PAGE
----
Erik Arvidsson

U.S. Ski Team member Erik Arvidsson climbed from the No. 52 bib all the way to a tie for 14th place in the World Cup Aspen super-G event on Sunday. Arvidsson is part of the next generation of U.S. ski racers. 

Who’s next?

With the retirement of two longtime leaders of the men’s U.S. Ski Team — Steve Nyman and Travis Ganong — who will step into their bindings?

Candidates auditioned for the new roles Sunday at the World Cup super-G race at Aspen Mountain, part of the America’s Downhill race weekend.

U.S. veteran ski racers Ryan Cochran-Siegle, Jared Goldberg, Bryce Bennett and Erik Arvidsson took the start in the World Cup field of 54 — all cheered mightily by the crowd in the finish-line grandstands.

Arvidsson and Goldberg dazzled the Aspen crowd as they surged out from the late starters to tie for 14th place.

Arvidsson had started 52nd; Goldberg 45th.

“I was really disappointed in (Saturday),” an ecstatic Arvidsson said in the finish corral. “I thought I was capable of a lot more. But it just didn’t come together.”

Sunday, however, it was a different story for Arvidsson, a former Middlebury College racer. 

His frustrating 42nd place in Saturday’s downhill paved the way for his climb up to 14th in Sunday’s super-G.

“I’m really, really happy that I was able to step it up (Sunday),” he said. “I have been struggling in super-G. Like all year, I had one good race.”

Until Sunday in Aspen.

“I had a good feeling for this hill. It suits my style,” said Arvidsson, 29. “We got lucky with the wind there at the end, But I felt like I a put together a good run.”

Arvidsson and Goldberg tied with Swiss racer Gino Caviezel on the super-G course that featured 574 meters of vertical drop with 37 total gates, 34 turning gates. They were clocked in 1:07.76.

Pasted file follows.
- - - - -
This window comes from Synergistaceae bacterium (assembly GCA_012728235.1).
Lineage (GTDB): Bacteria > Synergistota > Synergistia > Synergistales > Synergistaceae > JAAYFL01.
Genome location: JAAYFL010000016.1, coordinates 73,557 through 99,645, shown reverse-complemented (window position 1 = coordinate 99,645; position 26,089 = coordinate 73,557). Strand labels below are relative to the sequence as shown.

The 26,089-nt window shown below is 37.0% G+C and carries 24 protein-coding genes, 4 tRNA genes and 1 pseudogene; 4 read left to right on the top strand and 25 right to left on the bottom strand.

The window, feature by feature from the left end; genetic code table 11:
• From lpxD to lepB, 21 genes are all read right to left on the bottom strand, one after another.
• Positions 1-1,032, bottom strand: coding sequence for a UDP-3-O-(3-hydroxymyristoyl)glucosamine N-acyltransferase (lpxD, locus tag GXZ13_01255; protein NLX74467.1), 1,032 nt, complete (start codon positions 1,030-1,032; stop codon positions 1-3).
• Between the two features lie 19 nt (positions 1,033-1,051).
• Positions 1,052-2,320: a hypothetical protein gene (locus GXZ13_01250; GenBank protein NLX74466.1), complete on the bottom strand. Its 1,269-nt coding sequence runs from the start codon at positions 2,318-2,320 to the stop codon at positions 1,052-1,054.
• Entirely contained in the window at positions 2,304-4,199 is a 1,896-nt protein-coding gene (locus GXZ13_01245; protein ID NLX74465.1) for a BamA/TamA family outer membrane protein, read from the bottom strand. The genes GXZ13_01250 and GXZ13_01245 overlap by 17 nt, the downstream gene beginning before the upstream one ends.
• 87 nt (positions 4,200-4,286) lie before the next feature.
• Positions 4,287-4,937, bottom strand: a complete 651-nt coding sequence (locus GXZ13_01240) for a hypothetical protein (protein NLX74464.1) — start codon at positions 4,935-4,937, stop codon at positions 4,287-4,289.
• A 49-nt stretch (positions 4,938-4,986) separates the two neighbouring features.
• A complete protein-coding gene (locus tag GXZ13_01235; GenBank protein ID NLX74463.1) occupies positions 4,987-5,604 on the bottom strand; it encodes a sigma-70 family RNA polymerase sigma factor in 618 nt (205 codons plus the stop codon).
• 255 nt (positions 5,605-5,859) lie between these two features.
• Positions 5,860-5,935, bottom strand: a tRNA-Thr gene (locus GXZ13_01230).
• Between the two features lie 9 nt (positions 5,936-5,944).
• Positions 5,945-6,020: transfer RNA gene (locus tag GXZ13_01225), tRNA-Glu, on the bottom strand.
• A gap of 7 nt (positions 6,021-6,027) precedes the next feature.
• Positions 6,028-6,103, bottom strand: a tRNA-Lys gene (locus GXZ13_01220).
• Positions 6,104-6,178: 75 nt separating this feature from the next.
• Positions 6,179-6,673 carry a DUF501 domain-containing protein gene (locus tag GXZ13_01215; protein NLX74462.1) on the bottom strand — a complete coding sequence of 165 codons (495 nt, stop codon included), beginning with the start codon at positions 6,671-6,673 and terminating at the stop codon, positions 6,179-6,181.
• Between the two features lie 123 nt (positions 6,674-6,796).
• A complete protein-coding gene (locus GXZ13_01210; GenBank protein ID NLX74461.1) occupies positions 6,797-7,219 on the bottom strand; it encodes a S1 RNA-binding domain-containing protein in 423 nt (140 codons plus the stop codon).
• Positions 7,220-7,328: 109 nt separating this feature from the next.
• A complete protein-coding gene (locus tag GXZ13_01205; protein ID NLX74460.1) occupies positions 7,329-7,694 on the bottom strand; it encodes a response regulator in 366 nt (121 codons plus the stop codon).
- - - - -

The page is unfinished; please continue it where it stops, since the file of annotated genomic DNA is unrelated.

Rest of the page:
Marco Odermatt’s winning time was 1:06.80.

“I was going to push as hard as I could,” Goldberg said of his 14th-place run. “I was really at the limit.”

He said he could have skied a bit cleaner.

“But I was pushing it,” Goldberg said. “I was just trying to pick up points and help myself out for next year.”

Mission accomplished — in spite of a pesky wind at the start.

“It was really blowing at the top,” said Goldberg 42, a former University of Utah ski racer. “One of the clocks right next to where we put our skis on blew over, and it’s heavy.”

Cochran-Siegle, a World Cup winner and silver medalist in the super-G at the 2018 Winter Olympics, finished 18th Sunday.

Vail Valley ski racer River Radamus, who has made waves in World Cup giant slaloms, skied out of Sunday’s super-G.

Fellow Vail ski racer Kyle Negomir, age 24, finished 36th on Sunday.

“The sport is more exciting for me when you are charging and taking the risks,” Negomir said. “That’s the fun part of our sport.”

He said super-G racing requires a skier to use his imagination and his background in skiing.

Negomir, 24, said although it was a busy week for U.S. skiers, they had the advantage of picking up energy from the home crowd.

“Skiing at home is a unique opportunity,” he said. “You are able to ski front of your friends and family, the people you care about.”

Negomir said the U.S. ski teamers are eager for a new season, albeit without Ganong and Nyman.

“They’ve been the leaders of this team for a long time now,” he said. “At the same time, we do have a crew of veteran guys — Bryce and Jared and Ryan, all 30-32 years old. Two of them have won World Cups.”

Flashing a major smile in the finish area, Negomir said, “The team is in really good hands in leadership moving forward. It will be fun to take more ownership in this team."